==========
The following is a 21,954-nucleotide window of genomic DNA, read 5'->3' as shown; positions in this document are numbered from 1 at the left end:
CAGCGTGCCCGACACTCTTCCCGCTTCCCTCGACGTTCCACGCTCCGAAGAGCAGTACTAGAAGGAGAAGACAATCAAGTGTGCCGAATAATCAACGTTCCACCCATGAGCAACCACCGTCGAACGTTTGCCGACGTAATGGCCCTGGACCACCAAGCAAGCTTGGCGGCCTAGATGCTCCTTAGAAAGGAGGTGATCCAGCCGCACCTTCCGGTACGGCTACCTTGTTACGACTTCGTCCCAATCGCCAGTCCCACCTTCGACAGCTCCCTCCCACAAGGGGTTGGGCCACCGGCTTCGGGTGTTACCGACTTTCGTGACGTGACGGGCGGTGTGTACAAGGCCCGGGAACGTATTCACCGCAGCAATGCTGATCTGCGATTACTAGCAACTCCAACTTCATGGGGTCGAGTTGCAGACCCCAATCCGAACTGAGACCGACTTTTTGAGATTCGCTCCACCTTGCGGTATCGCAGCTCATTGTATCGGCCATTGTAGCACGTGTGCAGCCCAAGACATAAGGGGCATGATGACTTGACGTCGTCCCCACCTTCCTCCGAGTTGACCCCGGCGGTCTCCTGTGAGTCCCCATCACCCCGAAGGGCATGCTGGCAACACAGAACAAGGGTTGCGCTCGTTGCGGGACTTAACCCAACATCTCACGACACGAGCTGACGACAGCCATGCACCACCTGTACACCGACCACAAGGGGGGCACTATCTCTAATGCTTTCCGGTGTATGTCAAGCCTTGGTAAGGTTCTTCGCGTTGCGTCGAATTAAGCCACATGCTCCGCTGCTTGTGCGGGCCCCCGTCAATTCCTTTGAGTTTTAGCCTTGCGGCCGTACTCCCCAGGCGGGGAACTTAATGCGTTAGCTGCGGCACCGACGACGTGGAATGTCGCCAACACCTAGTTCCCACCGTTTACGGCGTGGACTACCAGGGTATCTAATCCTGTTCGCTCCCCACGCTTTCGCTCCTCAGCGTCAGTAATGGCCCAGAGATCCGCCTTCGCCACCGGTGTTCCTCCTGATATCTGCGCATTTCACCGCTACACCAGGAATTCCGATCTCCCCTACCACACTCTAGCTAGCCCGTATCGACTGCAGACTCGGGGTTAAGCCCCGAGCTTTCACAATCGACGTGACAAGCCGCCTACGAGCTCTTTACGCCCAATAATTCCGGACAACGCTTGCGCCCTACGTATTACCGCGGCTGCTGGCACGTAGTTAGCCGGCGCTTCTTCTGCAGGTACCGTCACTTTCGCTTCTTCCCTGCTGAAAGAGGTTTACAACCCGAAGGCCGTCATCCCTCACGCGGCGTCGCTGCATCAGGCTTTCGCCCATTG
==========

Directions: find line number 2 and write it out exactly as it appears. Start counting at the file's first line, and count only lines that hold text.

CAGCGTGCCCGACACTCTTCCCGCTTCCCTCGACGTTCCACGCTCCGAAGAGCAGTACTAGAAGGAGAAGACAATCAAGTGTGCCGAATAATCAACGTTCCACCCATGAGCAACCACCGTCGAACGTTTGCCGACGTAATGGCCCTGGACCACCAAGCAAGCTTGGCGGCCTAGATGCTCCTTAGAAAGGAGGTGATCCAGCCGCACCTTCCGGTACGGCTACCTTGTTACGACTTCGTCCCAATCGCCAGTCCCACCTTCGACAGCTCCCTCCCACAAGGGGTTGGGCCACCGGCTTCGGGTGTTACCGACTTTCGTGACGTGACGGGCGGTGTGTACAAGGCCCGGGAACGTATTCACCGCAGCAATGCTGATCTGCGATTACTAGCAACTCCAACTTCATGGGGTCGAGTTGCAGACCCCAATCCGAACTGAGACCGACTTTTTGAGATTCGCTCCACCTTGCGGTATCGCAGCTCATTGTATCGGCCATTGTAGCACGTGTGCAGCCCAAGACATAAGGGGCATGATGACTTGACGTCGTCCCCACCTTCCTCCGAGTTGACCCCGGCGGTCTCCTGTGAGTCCCCATCACCCCGAAGGGCATGCTGGCAACACAGAACAAGGGTTGCGCTCGTTGCGGGACTTAACCCAACATCTCACGACACGAGCTGACGACAGCCATGCACCACCTGTACACCGACCACAAGGGGGGCACTATCTCTAATGCTTTCCGGTGTATGTCAAGCCTTGGTAAGGTTCTTCGCGTTGCGTCGAATTAAGCCACATGCTCCGCTGCTTGTGCGGGCCCCCGTCAATTCCTTTGAGTTTTAGCCTTGCGGCCGTACTCCCCAGGCGGGGAACTTAATGCGTTAGCTGCGGCACCGACGACGTGGAATGTCGCCAACACCTAGTTCCCACCGTTTACGGCGTGGACTACCAGGGTATCTAATCCTGTTCGCTCCCCACGCTTTCGCTCCTCAGCGTCAGTAATGGCCCAGAGATCCGCCTTCGCCACCGGTGTTCCTCCTGATATCTGCGCATTTCACCGCTACACCAGGAATTCCGATCTCCCCTACCACACTCTAGCTAGCCCGTATCGACTGCAGACTCGGGGTTAAGCCCCGAGCTTTCACAATCGACGTGACAAGCCGCCTACGAGCTCTTTACGCCCAATAATTCCGGACAACGCTTGCGCCCTACGTATTACCGCGGCTGCTGGCACGTAGTTAGCCGGCGCTTCTTCTGCAGGTACCGTCACTTTCGCTTCTTCCCTGCTGAAAGAGGTTTACAACCCGAAGGCCGTCATCCCTCACGCGGCGTCGCTGCATCAGGCTTTCGCCCATTG